Posted by Jonathan Maus (Publisher/Editor) on July 12th, 2007 at 9:13 am
Ever wanted to pack up your bike, leave your worries behind, and take off for the open road on a multi-day riding adventure?
If so, now is the perfect time to give it a try. We live in a place with multitudes of bike-camping options. Whether it’s a jaunt to the coast, or an excursion to the rivers and foothills of the Cascades, you will not be disappointed.
And the best part is that no car is required. There are many possibilities If you’re not quite up to pedaling 100% of the way, you can hop on a bus or use the MAX for a nice head start.
Below is a mini-guide to some excellent bike-camping options that you can do from Portland (some of these blurbs were originally published in an article I wrote for the Willamette Week’s 2005 Summer Guide).
Oxbow Regional Park
Oxbow Park is nestled in the hills above the Sandy River a mere 25 miles from downtown Portland. In addition to wooded camping areas, the park boasts old-growth redwoods and an impressive collection of wild critters. Depending on your fitness level (or lack thereof), you can get there via the Springwater Corridor Trail or by hitching a ride on the MAX to the east end of the Blue Line. Work your way to Division Street and follow the signs to the park. 3010 NE Oxbow Parkway, Gresham, 663-4708. Oxbow Website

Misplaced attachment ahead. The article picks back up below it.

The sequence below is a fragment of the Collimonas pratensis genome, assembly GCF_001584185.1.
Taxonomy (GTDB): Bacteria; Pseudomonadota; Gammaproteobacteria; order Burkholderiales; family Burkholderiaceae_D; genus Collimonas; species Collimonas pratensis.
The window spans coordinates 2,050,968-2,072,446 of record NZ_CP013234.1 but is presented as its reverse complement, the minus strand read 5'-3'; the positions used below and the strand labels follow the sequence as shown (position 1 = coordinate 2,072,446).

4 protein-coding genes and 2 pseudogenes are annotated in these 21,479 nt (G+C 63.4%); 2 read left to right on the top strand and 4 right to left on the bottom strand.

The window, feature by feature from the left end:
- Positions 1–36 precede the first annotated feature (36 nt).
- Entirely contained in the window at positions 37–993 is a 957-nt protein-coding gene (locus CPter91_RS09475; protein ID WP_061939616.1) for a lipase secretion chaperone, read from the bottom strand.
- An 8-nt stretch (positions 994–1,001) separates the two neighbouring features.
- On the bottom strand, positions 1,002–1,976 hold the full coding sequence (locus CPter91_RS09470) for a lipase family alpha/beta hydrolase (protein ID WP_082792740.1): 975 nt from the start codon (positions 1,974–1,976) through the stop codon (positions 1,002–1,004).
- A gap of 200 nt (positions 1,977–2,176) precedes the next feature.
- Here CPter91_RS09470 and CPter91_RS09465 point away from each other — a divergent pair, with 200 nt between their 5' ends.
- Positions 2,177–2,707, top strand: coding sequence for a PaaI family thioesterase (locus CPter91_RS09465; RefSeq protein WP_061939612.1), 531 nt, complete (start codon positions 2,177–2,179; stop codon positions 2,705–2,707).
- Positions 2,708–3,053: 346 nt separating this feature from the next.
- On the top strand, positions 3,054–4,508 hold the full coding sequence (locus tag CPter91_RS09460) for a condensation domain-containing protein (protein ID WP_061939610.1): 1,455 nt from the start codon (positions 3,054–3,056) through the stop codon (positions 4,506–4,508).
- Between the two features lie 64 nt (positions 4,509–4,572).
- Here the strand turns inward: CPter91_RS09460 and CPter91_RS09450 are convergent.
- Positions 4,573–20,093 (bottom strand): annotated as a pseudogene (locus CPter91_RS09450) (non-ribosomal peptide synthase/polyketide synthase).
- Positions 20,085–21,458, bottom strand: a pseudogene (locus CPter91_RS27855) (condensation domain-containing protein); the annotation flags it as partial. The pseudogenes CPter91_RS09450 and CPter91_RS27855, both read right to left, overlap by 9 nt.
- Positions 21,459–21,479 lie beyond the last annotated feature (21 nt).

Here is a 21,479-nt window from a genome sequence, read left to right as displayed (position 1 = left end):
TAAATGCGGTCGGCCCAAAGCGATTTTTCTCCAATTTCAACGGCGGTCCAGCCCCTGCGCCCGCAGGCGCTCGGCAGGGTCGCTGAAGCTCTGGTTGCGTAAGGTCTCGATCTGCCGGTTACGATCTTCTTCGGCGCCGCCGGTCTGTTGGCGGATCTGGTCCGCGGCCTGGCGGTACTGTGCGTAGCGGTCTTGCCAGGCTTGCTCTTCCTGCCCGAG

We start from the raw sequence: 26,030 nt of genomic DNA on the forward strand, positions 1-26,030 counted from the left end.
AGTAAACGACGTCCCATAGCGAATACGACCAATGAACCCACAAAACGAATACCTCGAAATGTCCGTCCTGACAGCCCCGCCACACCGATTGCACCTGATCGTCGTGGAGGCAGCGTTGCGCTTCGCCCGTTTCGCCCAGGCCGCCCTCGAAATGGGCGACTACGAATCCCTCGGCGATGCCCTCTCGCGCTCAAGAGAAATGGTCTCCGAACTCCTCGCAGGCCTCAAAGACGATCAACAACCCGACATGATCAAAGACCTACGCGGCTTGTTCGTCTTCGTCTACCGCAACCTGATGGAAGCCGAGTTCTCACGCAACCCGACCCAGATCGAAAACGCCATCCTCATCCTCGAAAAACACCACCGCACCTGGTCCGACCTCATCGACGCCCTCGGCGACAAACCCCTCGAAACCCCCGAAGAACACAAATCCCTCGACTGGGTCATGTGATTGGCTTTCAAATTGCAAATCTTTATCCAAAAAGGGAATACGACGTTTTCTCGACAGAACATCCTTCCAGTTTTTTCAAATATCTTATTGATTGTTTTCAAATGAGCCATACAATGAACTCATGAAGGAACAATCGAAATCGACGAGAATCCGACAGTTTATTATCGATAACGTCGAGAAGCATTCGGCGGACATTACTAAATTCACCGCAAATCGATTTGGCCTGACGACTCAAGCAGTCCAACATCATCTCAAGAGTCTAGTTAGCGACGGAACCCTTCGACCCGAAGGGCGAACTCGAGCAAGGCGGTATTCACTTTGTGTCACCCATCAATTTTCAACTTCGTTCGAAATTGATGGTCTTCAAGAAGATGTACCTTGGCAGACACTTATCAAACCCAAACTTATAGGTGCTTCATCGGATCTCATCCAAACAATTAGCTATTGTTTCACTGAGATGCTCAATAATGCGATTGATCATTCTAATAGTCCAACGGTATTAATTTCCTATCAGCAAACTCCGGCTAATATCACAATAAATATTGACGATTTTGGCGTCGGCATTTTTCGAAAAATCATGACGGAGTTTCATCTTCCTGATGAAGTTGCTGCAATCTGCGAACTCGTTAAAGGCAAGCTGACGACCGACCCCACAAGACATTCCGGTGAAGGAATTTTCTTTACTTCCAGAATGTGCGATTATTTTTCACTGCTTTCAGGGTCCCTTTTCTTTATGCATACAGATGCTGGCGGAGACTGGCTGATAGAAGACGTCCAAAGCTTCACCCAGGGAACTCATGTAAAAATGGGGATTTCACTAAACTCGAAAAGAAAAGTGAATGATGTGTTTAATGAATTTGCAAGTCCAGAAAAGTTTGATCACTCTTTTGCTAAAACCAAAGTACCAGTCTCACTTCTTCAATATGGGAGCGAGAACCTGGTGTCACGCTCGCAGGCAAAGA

To the Coast: Astoria, Manzanita, Three Capes Area
The City of Portland website offers detailed maps of three great coastal routes: Astoria via Vernonia; to Manzanita via Hwy 26 and the Lower Nehalem River Road; and to the Three Capes Area via the awesome Nestucca River Road (see below for more).
Nestucca River Road
From the Hillsboro MAX terminus, you can also reach the Nestucca River Road, nirvana for any cyclist who appreciates low-traffic, high-beauty back roads.
From the small rural town of Carlton (south of Forest Grove) you’ll pick up Meadow Lake Road and soon be spinning west along the Nestucca River, wondering why you’ve never done this before. It’s about 20 miles from Carlton to Dovre Campground, where you can sleep for the night. Dovre Campground info: (503) 815-1100.
Ainsworth State Park
A few miles northeast of Multnomah Falls, amid a rushing waterfall wonderland, Ainsworth State Park is ready to indulge your bike-camping habit. Channel your inner Lance and ride the 40 miles from Portland via Marine Drive and the Historic Columbia River Highway. Or take the MAX Blue line to Gresham and shave off a few miles. If you’ve got the energy, Ainsworth is also a gateway to some stellar hiking.
Ride in the direction of our postcard peak, Mount Hood, and get to know the mighty Clackamas River. From the old logging town of Estacada southeast of Portland, it’s only 15 miles east on Highway 224 to Armstrong Campground. Be sure to explore the four-mile off-highway side trip at North Fork Reservoir. With a relatively short ride into camp, you might have time to enjoy some river rafting – just remember to lock up your bikes before leaving camp. Armstrong Campground info: (503) 668-1700.
If you’ve got route suggestions, links to maps and other resources, or just want to share your bike-camping adventures, feel free to share in the comments.